The ClassID is a long Globally Unique Identifier (GUID) that allows the system to know for certain which piece of code you're talking about. No two components will (or at least should) have the same GUID in the registry, and when software developers create the ID for their function, they must follow basic guidelines for ensuring that this doesn't happen.
As with any application, you can attach a lot of possible elements to your OBJECT tag. You can indicate width, height, alignment, a nametag, and even the equivalent of command-line parameters by tagging them on the end with the expected PARAMETER tags.
What the control accepts is up to its designers, but some of the more common things are filenames, filters, and other initialization parameters that can't be counted on from some INI file somewhere, so the control has to take all of it into account.
What if the end user doesn't have the ActiveX control for the thing you want to show them? This has always been the bane of plug-in developers and the enemy of the end users. When you go to a cool site, the last thing you really want to do is see a message that says, essentially, "Oh, you'll need to be running the Foo plug-in for this to be interesting. Why don't you go to Foo.Com, download that 1+ meg beastie, get it set up and running, and then come back here. It'll be worth the effort. Well, we think it will, anyway..." Would all those who really want to do that a few dozen times please take one giant step backward in technology? Thank you.
Traditionally, plug-in manufacturers had two choices to make that scenario less painful. First, they could make the plug-in small and easy to install, in the hopes that it wouldn't frustrate people too much. Otherwise, they could try to get big companies to bundle the plug-in with their software, hoping that everyone ends up with some version or another that may or may not be up to date with the sites people want to visit. In either case, that's a lot of hoping and jumping through hoops, and ActiveX doesn't make you go through any of it. Instead, everything gets automated.
The Internet Component Download mechanism serves one purpose-if someone visits your site and he doesn't have the ActiveX component he needs, it starts sending it to him. The component doesn't come in a mail message or a file he has to muck around with but instead arrives as a new container that will deal with the data you want to send him. If you visit a site that has some cool 3-D stuff, but you have no 3-D ActiveX control, it recognizes that fact and says, "Hold on a sec; I'll start giving you what you need." Not only that, but it will install and configure it all for you without any work on your end. If the control is small enough, you might not even notice that it's all happening-you'll just get seamless access to the cool stuff.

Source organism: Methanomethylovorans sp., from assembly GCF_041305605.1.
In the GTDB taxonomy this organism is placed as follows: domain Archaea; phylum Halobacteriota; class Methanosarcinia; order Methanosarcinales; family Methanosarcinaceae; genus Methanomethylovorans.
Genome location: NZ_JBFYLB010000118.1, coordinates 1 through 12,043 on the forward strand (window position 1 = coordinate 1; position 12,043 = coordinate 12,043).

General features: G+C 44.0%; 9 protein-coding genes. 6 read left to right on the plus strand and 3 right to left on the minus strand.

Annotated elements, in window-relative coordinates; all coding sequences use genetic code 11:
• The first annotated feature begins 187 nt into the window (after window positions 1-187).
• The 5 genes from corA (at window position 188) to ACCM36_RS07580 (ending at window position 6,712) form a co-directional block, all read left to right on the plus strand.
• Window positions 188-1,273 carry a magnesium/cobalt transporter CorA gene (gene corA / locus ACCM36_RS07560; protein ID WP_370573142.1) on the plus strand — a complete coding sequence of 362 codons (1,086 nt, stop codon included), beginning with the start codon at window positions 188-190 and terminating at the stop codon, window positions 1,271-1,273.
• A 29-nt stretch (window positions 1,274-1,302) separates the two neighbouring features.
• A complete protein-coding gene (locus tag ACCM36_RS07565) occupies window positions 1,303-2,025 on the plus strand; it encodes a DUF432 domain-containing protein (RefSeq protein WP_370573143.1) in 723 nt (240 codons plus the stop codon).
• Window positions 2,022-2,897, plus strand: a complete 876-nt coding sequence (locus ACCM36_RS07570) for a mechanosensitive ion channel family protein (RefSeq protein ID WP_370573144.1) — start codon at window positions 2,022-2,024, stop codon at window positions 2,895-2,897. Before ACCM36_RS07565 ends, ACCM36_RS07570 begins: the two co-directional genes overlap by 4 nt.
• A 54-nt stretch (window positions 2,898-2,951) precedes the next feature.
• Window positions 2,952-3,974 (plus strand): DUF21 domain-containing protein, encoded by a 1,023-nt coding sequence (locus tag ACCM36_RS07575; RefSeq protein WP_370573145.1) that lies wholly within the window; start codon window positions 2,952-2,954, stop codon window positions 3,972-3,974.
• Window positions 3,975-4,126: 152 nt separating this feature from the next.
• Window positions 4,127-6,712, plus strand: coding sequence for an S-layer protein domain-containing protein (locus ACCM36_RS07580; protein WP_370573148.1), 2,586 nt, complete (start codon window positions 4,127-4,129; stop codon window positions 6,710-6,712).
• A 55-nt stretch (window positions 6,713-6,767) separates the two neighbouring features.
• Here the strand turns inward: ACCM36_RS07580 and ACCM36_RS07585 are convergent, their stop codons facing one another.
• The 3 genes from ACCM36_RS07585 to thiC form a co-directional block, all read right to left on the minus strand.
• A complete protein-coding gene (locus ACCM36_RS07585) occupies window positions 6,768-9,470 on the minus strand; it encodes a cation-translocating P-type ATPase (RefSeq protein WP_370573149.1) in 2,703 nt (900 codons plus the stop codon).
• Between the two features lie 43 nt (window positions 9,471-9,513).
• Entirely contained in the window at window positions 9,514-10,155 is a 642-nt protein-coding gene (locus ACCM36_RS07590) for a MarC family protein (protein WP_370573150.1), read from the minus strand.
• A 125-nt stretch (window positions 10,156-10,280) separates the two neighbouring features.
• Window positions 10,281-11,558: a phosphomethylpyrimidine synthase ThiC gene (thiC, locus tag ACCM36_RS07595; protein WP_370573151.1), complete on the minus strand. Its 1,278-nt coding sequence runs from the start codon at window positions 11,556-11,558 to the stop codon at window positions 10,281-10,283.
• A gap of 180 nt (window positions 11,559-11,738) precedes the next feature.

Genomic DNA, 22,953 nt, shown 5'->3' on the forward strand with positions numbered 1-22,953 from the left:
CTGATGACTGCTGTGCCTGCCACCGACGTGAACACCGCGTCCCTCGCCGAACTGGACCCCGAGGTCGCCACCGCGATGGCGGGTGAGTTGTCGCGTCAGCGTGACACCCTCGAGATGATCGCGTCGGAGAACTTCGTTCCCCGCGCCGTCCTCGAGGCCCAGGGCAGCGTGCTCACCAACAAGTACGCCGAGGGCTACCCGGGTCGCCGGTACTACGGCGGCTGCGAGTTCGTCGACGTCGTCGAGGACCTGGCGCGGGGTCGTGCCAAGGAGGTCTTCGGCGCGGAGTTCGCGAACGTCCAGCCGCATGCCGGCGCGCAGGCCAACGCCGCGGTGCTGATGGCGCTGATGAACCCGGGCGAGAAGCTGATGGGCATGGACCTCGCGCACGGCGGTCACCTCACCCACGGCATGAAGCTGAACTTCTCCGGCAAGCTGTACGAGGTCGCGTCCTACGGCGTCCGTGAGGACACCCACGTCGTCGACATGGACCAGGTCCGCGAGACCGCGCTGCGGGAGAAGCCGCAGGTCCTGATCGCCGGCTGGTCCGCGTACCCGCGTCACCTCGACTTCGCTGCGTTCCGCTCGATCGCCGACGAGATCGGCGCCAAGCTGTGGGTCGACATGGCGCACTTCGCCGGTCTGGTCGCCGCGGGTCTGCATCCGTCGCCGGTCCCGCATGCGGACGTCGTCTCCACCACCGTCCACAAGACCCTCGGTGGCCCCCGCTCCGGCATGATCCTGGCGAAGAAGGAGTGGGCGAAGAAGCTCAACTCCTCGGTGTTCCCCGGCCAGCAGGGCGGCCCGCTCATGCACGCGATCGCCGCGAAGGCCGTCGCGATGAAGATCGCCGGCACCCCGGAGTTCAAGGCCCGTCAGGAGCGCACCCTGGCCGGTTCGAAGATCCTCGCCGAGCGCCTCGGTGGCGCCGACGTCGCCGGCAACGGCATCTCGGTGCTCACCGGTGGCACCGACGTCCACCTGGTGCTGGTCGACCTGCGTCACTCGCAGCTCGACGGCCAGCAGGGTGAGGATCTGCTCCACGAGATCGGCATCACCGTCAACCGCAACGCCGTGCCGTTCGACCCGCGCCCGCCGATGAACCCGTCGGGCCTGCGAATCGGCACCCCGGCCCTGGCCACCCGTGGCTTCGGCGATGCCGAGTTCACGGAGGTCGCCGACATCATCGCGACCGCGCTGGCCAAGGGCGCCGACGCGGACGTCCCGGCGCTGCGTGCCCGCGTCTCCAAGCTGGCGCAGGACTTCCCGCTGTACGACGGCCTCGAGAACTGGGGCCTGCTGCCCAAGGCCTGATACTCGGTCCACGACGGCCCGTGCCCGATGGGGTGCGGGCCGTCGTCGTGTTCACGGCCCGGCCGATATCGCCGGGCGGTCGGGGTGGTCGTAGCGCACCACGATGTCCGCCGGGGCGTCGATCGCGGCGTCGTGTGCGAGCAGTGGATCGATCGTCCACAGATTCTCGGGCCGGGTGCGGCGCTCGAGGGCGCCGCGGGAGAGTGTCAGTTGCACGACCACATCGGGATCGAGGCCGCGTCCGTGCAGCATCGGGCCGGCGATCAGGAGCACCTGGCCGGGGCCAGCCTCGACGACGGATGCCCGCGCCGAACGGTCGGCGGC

To make obtaining an ActiveX Control easy, the OBJECT tag has a CODEBASE parameter, which points to where the ActiveX control is stored on your server. If the client doesn't have the control, this is where it looks to get hold of it. Using the standard OBJECT tag, the following code segment shows what it looks like with a CODEBASE parameter added in:
id=MyControl width=50 height=100 align=center>
If you've experimented with Java before, you might be thinking that the CODEBASE parameter looks suspiciously like the CODEBASE parameter that Java uses to help end users get Java classes that they don't have on their system. You'd be exactly right-both CODEBASE tags serve the same purpose and are used the same way. Isn't consistency great?
To ensure that end users are always running a current enough version of the ActiveX control, the CODEBASE parameter accepts an additional parameter: Version. This allows the developer to take different available versions of the control into account, so that no extra downloads are made if they're not needed, but no problems arise because of out-of-date code. The addition of the Version parameter makes a CODEBASE parameter look like this:
This causes the client's ActiveX container, such as Internet Explorer, to search the registry and find out what version already exists for an installed control. The CODEBASE parameter passes on the version number that it expects to be able to use, and if that version number is newer than any found in the registry, the download begins.
When software starts downloading itself onto your system and setting itself up, you might begin to wonder how secure the whole process can possibly be. After all, what's to stop someone from specifying some ActiveX control with a really new version to make sure it gets downloaded and then does something nasty to your system? Well, it's all a matter of trust. Windows Trust Verification Services, to be exact.
Microsoft's model for the Windows Trust Verification Services involves getting some assurance that the thing you're downloading from some specified person has been verified by someone who should logically do so. For example, when you buy food at a supermarket, you're putting your trust in the food, the store, and whatever organizations certify that the store meets health guidelines. It's the "What, Who, and Who Else?" mentality, and it is usually reasonably effective.